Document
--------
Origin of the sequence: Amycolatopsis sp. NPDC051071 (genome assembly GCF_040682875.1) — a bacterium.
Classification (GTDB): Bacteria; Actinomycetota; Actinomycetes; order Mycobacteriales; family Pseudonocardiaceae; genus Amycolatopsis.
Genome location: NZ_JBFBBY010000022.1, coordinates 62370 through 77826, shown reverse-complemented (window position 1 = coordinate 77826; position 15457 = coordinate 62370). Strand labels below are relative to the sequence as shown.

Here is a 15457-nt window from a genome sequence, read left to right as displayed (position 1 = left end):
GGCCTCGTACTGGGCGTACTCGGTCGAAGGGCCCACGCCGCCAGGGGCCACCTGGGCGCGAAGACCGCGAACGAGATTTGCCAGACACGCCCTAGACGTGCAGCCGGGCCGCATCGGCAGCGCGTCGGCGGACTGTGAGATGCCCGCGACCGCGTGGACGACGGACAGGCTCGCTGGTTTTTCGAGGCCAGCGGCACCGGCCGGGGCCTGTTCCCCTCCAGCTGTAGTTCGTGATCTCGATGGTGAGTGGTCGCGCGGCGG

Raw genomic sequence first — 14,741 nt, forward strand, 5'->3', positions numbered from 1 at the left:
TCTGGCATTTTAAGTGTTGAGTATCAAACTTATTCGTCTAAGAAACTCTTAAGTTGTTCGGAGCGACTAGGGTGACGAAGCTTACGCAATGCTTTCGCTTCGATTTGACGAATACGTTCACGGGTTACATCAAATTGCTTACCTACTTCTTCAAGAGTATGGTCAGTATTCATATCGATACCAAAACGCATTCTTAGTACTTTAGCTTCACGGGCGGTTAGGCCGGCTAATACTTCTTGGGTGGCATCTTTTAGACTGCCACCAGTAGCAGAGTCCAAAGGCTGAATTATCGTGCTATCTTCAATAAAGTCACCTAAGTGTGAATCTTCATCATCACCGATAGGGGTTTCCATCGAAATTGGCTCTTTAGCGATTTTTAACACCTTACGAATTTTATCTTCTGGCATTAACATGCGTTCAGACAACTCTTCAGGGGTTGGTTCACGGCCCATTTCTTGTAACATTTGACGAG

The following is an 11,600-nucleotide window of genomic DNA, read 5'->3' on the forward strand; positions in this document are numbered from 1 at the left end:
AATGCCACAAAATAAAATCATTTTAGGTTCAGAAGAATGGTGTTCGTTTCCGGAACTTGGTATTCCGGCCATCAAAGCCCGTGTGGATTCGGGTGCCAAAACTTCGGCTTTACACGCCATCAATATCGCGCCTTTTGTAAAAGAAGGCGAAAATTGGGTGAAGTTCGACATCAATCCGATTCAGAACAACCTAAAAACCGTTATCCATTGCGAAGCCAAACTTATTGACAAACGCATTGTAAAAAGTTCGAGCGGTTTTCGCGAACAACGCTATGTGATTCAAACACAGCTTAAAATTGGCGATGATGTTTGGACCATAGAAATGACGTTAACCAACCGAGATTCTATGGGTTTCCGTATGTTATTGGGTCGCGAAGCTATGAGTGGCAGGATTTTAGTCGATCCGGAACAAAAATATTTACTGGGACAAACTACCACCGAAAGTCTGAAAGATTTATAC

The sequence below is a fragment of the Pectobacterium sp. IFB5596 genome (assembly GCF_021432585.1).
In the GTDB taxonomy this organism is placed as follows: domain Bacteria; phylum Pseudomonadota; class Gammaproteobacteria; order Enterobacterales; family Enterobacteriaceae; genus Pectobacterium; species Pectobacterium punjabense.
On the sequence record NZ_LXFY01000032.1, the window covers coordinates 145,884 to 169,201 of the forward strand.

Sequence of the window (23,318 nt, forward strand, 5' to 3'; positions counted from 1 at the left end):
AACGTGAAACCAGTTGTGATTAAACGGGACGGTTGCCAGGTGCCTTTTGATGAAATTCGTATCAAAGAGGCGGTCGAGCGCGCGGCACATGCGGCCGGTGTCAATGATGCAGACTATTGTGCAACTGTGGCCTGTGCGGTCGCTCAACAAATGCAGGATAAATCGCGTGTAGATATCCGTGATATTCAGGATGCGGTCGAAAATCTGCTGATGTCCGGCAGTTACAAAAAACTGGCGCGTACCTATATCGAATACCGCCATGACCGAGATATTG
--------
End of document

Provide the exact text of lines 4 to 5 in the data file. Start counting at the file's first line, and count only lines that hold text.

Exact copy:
Here is a 15457-nt window from a genome sequence, read left to right as displayed (position 1 = left end):
GGCCTCGTACTGGGCGTACTCGGTCGAAGGGCCCACGCCGCCAGGGGCCACCTGGGCGCGAAGACCGCGAACGAGATTTGCCAGACACGCCCTAGACGTGCAGCCGGGCCGCATCGGCAGCGCGTCGGCGGACTGTGAGATGCCCGCGACCGCGTGGACGACGGACAGGCTCGCTGGTTTTTCGAGGCCAGCGGCACCGGCCGGGGCCTGTTCCCCTCCAGCTGTAGTTCGTGATCTCGATGGTGAGTGGTCGCGCGGCGG